Better color gradient for custom PShape

Hey forum, I’m having trouble trying to apply a smooth color gradient to a PShape via per vertex shading.

Currently I am filling the points based on the angle of each point. As you can see, the gradient appears to conform to the triangles that make up the polygon.

I was wondering if there was any way to make the gradient appear smooth and still have the per-vertex shading

void setup() {
  size(200, 200, P2D);
  colorMode(HSB, 100);
}
void draw() {
  background(0, 0, 100);
  beginShape();
  for (float i = 0; i < TWO_PI; i+=TWO_PI/12.0) {
    float a = i/TWO_PI;
    fill(a*100, 100, 100);
    vertex(width/2+sin(i)*50, height/2+cos(i)*50);
  }
  endShape(CLOSE);
}

1 Like

Hello,

Add more vertices
Add color to each vertex as required.
Rinse and repeat.




Increased number of slices to 720; just one variable in code example.

Notice what I did in code below.
I used the loop as an integer counter and then used this later to generate angle.
You can do the same for the vertex colors as you sweep through the color wheel; HSB will make that easy.

I left the ? for you to consider.

Minor changes (maybe too much!) to your code:

void setup() 
  {
  size(500, 500, P2D);
  colorMode(HSB, 100);
  }
void draw() 
  {
  background(0);
  //noStroke
  //stroke(100, 100, 100);
  //strokeWeight(2);
  beginShape();
  int count = 12;
  for (int i = 0; i < count; i+=1)
    {
    float a = i*TWO_PI/count;
    fill(0);
    vertex(width/2, height/2);
    fill( ? , 100, 100);
    vertex(width/2+sin(a)*150, height/2+cos(a)*150);
    vertex(?,?);
    }

  endShape(CLOSE);
  }

My favorite example of vertex coloring:
https://processing.org/examples/rgbcube.html

``:)

1 Like

Yes, I’ve thought of this! It really is the best solution, however I’m not sure how well it would smooth over with more complex shapes, which is my ultimate intention. I guess I could always calculate the average vertex to get the center, or use a more complex algorithm to find a suitable ‘center’…

And as for that example, why the heck haven’t I ever seen that before?!? Definitely would’ve come in handy for my past 3D projects :laughing:

There are some gems to be found at the Processing website.

The RGB Cube example does not appear to be linked from here:
https://processing.org/examples/

Update:
Some of the examples are missing from the website but they are available wit the Processing IDE:

And in the Processing repository:
https://github.com/processing
https://github.com/processing/processing-docs/
https://github.com/processing/processing-docs/tree/master/content/examples < This folder.

:)

2 Likes

Maybe this doesn’t help much, as it requires learning a new language (GLSL), but I couldn’t help myself :slight_smile:

Instead of adding lots of vertices, this creates a rainbow-gradient shader. It’s rendered around the specified center and with a given radius (gradient center and radius are passed to the shader using .set().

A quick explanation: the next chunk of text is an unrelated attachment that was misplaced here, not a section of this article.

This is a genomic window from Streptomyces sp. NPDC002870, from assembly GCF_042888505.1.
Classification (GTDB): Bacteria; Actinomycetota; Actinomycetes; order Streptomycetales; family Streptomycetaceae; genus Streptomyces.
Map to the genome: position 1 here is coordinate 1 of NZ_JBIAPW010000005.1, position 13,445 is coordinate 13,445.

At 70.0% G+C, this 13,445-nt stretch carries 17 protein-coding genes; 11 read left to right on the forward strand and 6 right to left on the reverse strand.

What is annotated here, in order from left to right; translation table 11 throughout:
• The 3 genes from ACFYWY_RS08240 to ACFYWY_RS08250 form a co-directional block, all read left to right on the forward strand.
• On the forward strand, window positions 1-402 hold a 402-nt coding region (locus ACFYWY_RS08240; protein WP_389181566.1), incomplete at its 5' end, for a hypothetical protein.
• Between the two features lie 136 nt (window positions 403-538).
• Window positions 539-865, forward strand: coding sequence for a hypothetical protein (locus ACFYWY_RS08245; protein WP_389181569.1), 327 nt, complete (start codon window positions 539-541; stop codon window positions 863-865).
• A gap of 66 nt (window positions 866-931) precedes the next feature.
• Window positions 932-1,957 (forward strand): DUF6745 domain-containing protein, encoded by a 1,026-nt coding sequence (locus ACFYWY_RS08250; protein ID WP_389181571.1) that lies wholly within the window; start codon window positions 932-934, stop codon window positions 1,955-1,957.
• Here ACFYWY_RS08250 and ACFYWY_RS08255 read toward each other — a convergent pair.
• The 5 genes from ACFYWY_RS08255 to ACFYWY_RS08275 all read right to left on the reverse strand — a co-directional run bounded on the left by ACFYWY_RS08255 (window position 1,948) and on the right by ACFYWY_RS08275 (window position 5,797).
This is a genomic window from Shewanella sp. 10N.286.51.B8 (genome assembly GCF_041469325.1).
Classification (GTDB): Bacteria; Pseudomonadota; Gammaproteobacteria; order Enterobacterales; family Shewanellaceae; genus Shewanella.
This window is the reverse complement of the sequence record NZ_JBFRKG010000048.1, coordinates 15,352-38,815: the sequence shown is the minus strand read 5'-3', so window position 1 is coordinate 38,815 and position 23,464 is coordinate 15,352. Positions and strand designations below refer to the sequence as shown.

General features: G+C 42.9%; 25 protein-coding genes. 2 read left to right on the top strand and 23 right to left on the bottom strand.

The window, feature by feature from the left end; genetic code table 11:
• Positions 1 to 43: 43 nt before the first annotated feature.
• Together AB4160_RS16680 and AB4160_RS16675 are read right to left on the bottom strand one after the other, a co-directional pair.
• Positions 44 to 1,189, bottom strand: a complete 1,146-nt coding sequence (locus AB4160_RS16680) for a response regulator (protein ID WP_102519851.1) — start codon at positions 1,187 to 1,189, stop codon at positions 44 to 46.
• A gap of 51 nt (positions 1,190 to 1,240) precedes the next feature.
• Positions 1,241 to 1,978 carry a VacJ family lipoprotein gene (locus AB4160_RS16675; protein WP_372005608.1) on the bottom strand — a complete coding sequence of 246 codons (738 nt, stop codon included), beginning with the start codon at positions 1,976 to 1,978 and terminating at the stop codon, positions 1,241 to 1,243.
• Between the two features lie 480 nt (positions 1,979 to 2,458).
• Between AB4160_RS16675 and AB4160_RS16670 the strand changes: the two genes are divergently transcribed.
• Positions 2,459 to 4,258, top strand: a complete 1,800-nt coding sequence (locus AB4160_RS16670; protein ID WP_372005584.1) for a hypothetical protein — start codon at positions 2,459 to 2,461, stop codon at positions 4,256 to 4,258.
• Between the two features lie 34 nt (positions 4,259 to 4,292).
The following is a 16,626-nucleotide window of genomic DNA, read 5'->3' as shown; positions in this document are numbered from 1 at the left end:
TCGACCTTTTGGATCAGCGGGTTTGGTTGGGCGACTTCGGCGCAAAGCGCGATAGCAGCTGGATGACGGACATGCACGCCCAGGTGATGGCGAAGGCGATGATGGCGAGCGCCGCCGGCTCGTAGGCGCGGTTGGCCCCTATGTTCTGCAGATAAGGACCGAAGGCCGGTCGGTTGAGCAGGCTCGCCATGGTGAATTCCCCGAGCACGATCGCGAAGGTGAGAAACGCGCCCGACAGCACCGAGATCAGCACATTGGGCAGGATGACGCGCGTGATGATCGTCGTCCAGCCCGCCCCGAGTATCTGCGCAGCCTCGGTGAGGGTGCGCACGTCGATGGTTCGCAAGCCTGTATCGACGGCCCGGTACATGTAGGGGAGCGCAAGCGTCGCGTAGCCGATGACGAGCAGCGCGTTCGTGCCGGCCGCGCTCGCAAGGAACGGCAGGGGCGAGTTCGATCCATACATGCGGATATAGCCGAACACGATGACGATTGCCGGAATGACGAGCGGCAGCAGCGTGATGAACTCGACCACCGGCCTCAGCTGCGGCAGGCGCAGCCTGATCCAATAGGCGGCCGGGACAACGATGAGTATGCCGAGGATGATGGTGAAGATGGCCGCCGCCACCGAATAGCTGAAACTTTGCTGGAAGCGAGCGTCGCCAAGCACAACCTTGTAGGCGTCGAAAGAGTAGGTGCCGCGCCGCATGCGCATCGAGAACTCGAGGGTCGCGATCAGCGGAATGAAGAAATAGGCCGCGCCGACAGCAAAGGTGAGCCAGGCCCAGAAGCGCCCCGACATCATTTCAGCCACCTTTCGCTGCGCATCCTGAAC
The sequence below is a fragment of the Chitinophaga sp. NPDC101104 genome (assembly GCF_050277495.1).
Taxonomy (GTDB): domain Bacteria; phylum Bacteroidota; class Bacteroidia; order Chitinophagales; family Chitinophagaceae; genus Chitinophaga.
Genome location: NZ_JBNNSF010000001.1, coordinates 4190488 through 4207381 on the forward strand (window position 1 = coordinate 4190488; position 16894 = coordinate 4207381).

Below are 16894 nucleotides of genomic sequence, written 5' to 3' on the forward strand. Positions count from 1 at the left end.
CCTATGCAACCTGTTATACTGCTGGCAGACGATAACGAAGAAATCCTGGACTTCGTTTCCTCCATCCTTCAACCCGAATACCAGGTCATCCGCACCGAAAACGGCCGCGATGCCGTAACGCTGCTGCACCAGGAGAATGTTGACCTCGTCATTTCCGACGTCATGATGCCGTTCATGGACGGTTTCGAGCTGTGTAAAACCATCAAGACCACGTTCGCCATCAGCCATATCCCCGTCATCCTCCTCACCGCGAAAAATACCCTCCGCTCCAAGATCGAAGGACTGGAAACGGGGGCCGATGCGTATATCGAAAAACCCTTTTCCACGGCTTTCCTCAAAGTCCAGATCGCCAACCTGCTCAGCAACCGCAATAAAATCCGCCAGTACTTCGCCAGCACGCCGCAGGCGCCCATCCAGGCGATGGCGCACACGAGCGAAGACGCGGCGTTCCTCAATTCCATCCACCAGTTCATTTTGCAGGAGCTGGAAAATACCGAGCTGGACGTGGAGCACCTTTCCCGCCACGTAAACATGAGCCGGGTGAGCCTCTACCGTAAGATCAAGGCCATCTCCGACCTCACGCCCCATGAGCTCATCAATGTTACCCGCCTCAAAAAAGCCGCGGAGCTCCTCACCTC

Then you can draw any shapes you want (circles, squares or something else) and it will be painted with that gradient.

PShader gradient;
void setup() {
  size(800, 800, P2D); 

  gradient = new PShader(this, new String[] {
    "uniform mat4 transform; attribute vec4 position;", 
    "void main() { gl_Position = transform * position; }"
  }, new String[] {
    "uniform vec2 center;",
    "uniform float radius;",
    "void main() {",
    "  vec2 diff = gl_FragCoord.xy - center;",
    "  float d = clamp(length(diff) / radius, 0.0, 1.0);",
    "  float a = atan(diff.y, diff.x);", 
    "  float r = sin(a) * 0.5 + 0.5;",
    "  float g = sin(a + 2.09) * 0.5 + 0.5;",
    "  float b = sin(a + 4.19) * 0.5 + 0.5;",
    "  gl_FragColor = vec4(r*d, g*d, b*d, 1.0);", 
    "}"
  });
  shader(gradient);  
  hint(DISABLE_OPTIMIZED_STROKE);
}

void gradientCircle(float x, float y, float diam) {
  gradient.set("center", x, height-y);
  gradient.set("radius", diam * 0.5);
  circle(x, y, diam);
}

void draw() {
  background(40);
  for(int i=0; i<10; i++) {
    float F = millis() * i * 0.0001;
    gradientCircle(width*0.5 + 300*sin(i+F), height*0.5 + 300*cos(i+F), 300 - 20 * i);
  }
}

I can try to explain how it works if anyone is curious.

2 Likes

Yes, please.
This is really nice. I had a quick look at this page. But I didn’t see there how you can implement it within Processing in string form.

So I found a simple solution that works for my specific problem but I’m not sure how well it would work for other problems.

Basically all I have to do is create two images: one that has shading and one that doesn’t. This way I can use the non-shaded image as a means of picking the right pixels from the shaded image.

Here is an example of the two images. As you can see, the non-shaded image is more clearly defined, so a pass over its pixels can determine which pixels from the shaded image should be carried over.

.example9

3 Likes

Unfortunately no, but I do hope that I will wrap my head around shaders one day. They’re much too useful not to know how to use :laughing: